35 Million This work has been published in the Teen Ink monthly print magazine. This work has won the Teen Ink contest in its category.

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     There are approximately 35 million pores on the human body, I told myself, staring into the mirror. My eyes were filling with tears and my face was red with the effort of suppressing them. I could barely see my image behind the sheet of water threatening to spill from my eyes. I willed myself to breathe.

“Thirty-five million,” I whispered. The gush of tears came pouring out. My mouth was open as I lay gasping on the floor of the library bathroom. I felt as if I were drowning in the shimmering, crystal beads that were racing down my face into my hair, my mouth, my nose.

“It’s not your fault. It’s not your fault, Cara. Everything will be okay,” Molly* whispered, stroking my hair gently. Her hands were so cool and steady. I thought I was dreaming. The brown tiles smelled of ammonia, and the air had the bittersweet scent of a just-sanitized restroom. It was surreal. I had never lain on a public floor before. I knew I ought to care, but I didn’t.

“Molly, rape is not a joke. This is serious. Think of everything that might happen: pregnancy, AIDS, STDs ... Why is it that I’m the one who’s bawling, Molly? Tell me that, please,” I begged.

I looked into her deep brown eyes that were still and unchanging, a mask of solemn but strong defeat. If I hadn’t smelled the essence of her fear, I would never have guessed that she was terrified.

“Damn,” she said softly, standing. “I’m bleeding.” She turned and walked stiffly into the stall. I sat up and brushed my tears away.

“Oh, God, Molly. Oh, God,” I kept repeating. “Molly, how can you forgive me?”

“Cara. Stop. I need you to get yourself together, okay? You are the brains here. I need you to think,” she instructed me firmly. I tried to calm myself, to focus on her. I was being selfish. I should have been taking care of her, not vice versa.

“We have to go to the cops, Molly. You have to tell them. What if he goes after someone else? What if he thinks he can get away with this again?” I cried.

“No!” she shouted, bursting out of the stall and letting it slam shut behind her. “You swore on our friendship that you wouldn’t tell a soul, cops included. I’ll be fine. I can hold my own.”

“Molly, you could be pregnant!” I screamed. “You were just raped in the back of the library!”

“I know that! God, don’t you think I know that?” she yelled. In one movement, she turned, punched the wall, and slid down to gather herself in a ball. She began to sob, shaking and convulsing with each racking cry.

“God, oh God, why me?” she cried between her anguished spasms.

“If not the cops, a clinic, at least. Please. You have to think of how many things could be wrong,” I said, as gently as I could.

“Don’t remind me. And no, no clinic. No one can know about this.”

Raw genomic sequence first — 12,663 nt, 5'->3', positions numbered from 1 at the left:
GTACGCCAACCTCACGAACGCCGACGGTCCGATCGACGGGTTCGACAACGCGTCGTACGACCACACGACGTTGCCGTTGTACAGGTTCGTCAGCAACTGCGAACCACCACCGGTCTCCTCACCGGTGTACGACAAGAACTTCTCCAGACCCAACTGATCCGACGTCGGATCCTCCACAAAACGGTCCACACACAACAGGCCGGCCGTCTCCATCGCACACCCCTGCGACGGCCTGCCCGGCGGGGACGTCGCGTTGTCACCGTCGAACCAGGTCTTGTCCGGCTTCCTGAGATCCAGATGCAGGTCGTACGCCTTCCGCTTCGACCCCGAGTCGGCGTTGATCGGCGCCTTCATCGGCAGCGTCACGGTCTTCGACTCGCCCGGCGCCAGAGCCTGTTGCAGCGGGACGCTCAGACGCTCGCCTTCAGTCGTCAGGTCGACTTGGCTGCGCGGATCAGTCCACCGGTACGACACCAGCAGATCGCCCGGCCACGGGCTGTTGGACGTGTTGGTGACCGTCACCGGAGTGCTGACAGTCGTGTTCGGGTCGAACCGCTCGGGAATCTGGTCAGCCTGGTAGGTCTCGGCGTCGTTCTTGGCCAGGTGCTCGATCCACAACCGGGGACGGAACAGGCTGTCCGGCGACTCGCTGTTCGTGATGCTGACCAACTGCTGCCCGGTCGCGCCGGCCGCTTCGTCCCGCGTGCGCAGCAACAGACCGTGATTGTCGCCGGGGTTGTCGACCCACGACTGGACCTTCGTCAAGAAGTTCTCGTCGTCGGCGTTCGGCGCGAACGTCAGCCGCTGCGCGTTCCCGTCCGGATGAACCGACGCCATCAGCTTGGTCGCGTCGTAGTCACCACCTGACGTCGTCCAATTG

“But Molly, this isn’t your fault.”

“That doesn’t matter. He threatened me, my friends, my family,” she told me, shaking her head.

“He doesn’t know where you live,” I reminded her. “You’re being ridiculous, Mol. You can’t just let this go.”

“Don’t tell me what I can and cannot do. I’m the one who’s actually composed right now,” she shot back hotly.

“Molly, I’m trying to help you,” I replied. “You don’t know what you’re thinking. You’re not in your right mind.”

“Not in my right mind?” she screamed. “I knew it was a mistake to tell you. I thought I could trust you, but I can’t. You left me here while you went to your boyfriend’s house. I went to do my research and I got grabbed and raped. Right in the travel section. Everyone’s lives are at stake here and you want to tell someone? Go ahead,” she sneered. “But when he comes knocking at your door and attacks you, I won’t be there for you. I’ll be dead.”

“Wh-what do you mean?” I stammered, desperately craning my neck to make eye contact with her.

“If you tell one soul,” she whispered, leaning in so close to me that I could feel her warm breath, “I will kill myself.”

“Molly-” I began. She turned and walked out the door. For a moment, I couldn’t breathe or think. Then I dashed to the toilet to vomit.

“Thirty-five million,” I gasped, panting as I fell back with my body against the toilet. “There are 35 million pores on the human body, and every single one of Molly’s has been violated. Oh, Lord, God, please, God. Please. Hail Mary, full of grace ...”

I continued my feverish recitation until closing time.

*Name has been changed

This work has been published in the Teen Ink monthly print magazine. This piece has been published in Teen Ink’s monthly print magazine.

This work has won the Teen Ink contest in its category. This piece won the March 2005 Teen Ink Nonfiction Contest.






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